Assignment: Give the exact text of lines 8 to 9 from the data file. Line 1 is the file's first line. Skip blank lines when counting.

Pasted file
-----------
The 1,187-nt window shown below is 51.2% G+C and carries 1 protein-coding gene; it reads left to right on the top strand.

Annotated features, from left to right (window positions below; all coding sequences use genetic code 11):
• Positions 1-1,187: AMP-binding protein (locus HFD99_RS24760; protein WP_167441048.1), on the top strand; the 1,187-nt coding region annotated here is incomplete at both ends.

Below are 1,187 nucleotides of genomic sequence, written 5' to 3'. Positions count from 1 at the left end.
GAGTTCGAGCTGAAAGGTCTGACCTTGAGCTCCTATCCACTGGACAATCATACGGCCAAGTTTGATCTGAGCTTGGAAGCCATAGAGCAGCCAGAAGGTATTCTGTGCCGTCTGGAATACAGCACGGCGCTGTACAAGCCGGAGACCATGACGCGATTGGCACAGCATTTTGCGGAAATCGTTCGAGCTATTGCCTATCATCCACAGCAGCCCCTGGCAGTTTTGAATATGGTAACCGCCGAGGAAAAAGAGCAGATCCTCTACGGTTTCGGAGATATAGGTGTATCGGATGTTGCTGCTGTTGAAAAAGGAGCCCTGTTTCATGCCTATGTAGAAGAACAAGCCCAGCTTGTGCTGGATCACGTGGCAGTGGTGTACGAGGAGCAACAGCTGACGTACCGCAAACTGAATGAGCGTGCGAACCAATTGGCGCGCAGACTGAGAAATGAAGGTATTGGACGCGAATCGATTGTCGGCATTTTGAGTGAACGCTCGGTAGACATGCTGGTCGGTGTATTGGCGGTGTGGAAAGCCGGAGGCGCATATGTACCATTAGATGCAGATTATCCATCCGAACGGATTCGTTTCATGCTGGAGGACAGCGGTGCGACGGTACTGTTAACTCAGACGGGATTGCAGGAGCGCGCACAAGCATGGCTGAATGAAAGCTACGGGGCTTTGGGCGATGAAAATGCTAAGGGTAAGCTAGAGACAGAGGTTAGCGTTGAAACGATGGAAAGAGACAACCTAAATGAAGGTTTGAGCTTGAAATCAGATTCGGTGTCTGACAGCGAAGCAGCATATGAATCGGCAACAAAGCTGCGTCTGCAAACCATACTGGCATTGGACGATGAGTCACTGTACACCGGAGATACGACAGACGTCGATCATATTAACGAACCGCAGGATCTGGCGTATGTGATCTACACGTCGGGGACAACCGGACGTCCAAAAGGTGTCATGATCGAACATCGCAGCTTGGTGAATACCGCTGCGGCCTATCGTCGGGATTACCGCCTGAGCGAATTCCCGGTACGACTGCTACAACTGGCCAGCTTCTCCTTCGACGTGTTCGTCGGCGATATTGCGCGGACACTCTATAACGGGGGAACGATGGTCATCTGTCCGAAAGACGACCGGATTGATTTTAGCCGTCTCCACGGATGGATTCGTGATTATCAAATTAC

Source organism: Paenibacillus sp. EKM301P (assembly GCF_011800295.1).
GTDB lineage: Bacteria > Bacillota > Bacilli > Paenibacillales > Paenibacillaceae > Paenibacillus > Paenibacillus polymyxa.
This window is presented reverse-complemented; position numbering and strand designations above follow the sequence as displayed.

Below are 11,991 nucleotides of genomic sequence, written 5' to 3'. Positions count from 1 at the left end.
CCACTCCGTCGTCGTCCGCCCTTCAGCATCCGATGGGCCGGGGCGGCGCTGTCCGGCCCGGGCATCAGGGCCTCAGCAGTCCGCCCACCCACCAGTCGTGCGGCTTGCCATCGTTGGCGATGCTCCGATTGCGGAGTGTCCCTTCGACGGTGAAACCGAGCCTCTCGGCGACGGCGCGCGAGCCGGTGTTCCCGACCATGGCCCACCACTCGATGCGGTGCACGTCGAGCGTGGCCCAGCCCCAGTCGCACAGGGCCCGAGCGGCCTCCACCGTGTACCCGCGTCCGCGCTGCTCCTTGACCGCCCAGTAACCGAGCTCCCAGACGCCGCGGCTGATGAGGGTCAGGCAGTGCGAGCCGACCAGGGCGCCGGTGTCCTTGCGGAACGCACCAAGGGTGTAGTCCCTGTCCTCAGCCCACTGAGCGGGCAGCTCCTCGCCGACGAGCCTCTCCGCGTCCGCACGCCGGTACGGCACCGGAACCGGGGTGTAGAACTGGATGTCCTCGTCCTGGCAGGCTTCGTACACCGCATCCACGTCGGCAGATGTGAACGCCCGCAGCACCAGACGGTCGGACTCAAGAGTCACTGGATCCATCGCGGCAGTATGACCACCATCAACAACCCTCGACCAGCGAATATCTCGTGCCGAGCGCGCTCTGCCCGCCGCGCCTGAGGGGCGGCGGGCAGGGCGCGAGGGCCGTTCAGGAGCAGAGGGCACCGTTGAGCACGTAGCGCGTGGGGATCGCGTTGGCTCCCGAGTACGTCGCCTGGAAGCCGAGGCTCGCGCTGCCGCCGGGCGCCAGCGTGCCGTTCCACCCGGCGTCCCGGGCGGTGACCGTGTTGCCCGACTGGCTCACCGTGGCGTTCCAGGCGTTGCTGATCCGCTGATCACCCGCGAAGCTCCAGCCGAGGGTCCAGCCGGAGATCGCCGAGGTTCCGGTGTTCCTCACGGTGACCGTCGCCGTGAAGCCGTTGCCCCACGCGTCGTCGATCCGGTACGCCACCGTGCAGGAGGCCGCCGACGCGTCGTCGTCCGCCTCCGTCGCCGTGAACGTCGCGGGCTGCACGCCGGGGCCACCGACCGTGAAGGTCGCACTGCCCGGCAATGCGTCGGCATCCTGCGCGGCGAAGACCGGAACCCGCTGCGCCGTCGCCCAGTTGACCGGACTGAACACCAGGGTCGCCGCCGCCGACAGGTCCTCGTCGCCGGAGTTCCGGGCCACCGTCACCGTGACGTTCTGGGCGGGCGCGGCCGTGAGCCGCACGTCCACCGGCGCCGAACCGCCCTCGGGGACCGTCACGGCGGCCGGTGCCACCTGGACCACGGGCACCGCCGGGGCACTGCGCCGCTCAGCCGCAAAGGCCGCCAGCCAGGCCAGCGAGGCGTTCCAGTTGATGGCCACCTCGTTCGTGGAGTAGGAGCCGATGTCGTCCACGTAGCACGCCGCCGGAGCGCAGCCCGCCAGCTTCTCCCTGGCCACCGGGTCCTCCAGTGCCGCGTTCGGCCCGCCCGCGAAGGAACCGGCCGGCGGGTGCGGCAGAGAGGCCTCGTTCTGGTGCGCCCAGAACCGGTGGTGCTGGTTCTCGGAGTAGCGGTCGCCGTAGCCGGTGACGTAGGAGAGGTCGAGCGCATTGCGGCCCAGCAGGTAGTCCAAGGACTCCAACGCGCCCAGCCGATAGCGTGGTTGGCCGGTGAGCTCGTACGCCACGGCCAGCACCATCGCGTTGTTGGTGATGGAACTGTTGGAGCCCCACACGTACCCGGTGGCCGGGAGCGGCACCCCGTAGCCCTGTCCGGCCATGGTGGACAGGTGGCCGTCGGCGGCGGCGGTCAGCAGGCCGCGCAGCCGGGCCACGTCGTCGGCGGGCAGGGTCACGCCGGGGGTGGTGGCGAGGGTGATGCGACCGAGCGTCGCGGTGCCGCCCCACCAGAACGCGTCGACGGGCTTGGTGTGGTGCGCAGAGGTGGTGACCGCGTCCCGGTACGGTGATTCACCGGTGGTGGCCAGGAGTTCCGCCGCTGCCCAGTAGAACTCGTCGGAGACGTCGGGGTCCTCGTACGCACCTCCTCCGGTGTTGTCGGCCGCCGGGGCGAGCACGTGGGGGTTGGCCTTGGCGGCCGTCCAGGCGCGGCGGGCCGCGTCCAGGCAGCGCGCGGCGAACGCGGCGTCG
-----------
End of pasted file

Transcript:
This window is presented reverse-complemented; position numbering and strand designations above follow the sequence as displayed.

Below are 11,991 nucleotides of genomic sequence, written 5' to 3'. Positions count from 1 at the left end.